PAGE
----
I will arise and go now, for always night and day
I hear lake water lapping with low sounds by the shore;
While I stand on the roadway, or on the pavements gray,
I hear it in the deep heart’s core.
~Lake Isle of Innisfree, William Butler Yeats
I spent last week feeling like I was being hunted. Something wicked was coming my way, and I was jumpy, tense, waiting. It wasn’t until Monday that I realized that as of last Sunday, Dustin had been dead for three months.
Three. Months. I can’t even begin to wrap my mind around that. I am still waiting for my phone to ring and to hear his voice again. I am still hoping that if I can just get back to the places he was, I can find him there, waiting for me. I am still waiting to wake up from this nightmare.
But I can’t. This nightmare is my new reality.
I am continually surprised by how physical, visceral, the process of grieving can be. The initial impact of his loss was just that: a physical blow to the gut, to my chest, that stole my breath and doubled me over. The next morning, I could feel my bones become dense, feel my joints shift out of place. Even now, I still feel heavy, and all my joints ache. My ribs feel bruised, my abdomen tender.
The anxiety has nested in my midsection, and feels as if someone has wound a ribbon around and through my organs. When I know I’m about to take another blow, feel his loss afresh, the ribbon is cinched tight, knotting and twisting. I wind up hunched over, and I have to remember to breathe, slowly, carefully, the way a person does after being badly hurt.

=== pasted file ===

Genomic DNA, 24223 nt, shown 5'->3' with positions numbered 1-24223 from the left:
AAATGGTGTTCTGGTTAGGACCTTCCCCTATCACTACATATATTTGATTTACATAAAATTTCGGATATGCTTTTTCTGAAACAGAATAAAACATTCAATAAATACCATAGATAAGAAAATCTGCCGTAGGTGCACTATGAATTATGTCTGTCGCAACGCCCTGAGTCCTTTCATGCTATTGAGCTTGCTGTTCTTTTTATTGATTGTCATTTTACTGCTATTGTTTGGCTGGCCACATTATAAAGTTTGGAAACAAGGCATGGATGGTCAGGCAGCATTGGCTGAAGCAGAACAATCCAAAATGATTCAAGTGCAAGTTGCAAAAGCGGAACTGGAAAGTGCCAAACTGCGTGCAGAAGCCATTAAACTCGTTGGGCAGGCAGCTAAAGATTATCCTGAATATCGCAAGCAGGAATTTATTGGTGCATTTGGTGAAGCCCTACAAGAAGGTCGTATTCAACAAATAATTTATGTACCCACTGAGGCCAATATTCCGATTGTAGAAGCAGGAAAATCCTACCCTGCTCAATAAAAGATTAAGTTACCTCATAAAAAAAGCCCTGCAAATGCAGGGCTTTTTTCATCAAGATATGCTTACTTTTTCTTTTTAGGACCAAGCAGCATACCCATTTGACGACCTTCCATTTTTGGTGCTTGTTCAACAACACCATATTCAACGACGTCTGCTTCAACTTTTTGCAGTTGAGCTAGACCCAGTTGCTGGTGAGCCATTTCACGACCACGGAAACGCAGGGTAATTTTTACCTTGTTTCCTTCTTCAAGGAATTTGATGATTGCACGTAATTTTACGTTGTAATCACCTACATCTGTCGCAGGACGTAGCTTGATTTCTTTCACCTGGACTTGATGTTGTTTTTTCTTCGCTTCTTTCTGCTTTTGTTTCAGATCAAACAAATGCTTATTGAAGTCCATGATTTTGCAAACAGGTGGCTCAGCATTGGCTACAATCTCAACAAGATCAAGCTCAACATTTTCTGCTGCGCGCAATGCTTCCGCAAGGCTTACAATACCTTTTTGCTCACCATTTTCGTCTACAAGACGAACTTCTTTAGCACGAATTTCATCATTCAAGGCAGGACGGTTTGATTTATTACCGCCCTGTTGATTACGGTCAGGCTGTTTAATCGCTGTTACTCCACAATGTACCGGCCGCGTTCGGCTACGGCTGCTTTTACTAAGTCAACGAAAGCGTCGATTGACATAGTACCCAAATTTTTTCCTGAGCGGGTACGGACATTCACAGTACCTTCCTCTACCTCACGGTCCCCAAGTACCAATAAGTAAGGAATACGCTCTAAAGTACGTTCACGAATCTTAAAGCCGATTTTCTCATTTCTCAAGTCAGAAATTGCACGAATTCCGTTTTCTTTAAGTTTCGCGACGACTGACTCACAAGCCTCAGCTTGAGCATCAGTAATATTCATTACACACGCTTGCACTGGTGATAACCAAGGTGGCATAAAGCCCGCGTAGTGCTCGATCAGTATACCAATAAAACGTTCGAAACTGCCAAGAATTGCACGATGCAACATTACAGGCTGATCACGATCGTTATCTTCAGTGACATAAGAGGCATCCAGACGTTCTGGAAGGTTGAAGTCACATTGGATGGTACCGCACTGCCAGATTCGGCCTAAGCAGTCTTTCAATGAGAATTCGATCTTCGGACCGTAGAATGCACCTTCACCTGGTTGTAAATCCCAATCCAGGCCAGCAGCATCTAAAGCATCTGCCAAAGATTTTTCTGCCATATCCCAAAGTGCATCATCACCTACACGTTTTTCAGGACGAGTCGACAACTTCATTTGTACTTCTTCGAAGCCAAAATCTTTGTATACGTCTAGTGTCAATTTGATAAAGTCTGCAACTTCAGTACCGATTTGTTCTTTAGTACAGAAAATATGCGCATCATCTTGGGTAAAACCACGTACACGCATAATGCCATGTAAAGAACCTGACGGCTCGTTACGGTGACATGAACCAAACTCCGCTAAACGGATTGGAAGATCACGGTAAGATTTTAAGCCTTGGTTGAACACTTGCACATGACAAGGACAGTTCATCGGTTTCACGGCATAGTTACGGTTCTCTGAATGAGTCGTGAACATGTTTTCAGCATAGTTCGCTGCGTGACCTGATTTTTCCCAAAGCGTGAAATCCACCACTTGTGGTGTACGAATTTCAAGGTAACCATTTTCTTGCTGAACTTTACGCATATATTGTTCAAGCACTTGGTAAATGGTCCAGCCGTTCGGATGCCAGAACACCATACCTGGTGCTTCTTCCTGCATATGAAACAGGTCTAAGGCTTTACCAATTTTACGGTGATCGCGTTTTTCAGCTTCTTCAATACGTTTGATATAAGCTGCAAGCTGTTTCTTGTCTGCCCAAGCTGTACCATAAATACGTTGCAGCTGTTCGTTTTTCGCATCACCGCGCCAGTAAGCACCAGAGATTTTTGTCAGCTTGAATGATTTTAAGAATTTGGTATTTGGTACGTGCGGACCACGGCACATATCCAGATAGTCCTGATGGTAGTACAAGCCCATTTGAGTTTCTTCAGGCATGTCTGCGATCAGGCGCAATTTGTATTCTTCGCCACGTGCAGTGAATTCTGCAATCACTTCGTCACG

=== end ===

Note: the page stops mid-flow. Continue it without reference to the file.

I deliberately tried to stop thinking about him for a while, but that is as futile as futile gets. He is too much a part of me, too much like me, for me to ever be more than half a breath from his memory. Even now, I turn to him like a plant to the sun. Every beat of my heart carries his name, every inch of my skin remembers his touch. He is with me always, every step, every moment. And his symbol is etched on my skin, just above my left ankle.
I was never a big fan of tattooing. Dustin had four, and asked me once why I didn’t have any. My answer? Because there was nothing in this world I could commit to that long, something I wouldn’t eventually get bored with. I have never been the committing kind. Until now.
I promised him forever, the rest of my life. That doesn’t change simply because he’s gone. So now my promise has been made indelible, with me forever. He would have loved it, and who knows? Maybe somewhere, he does.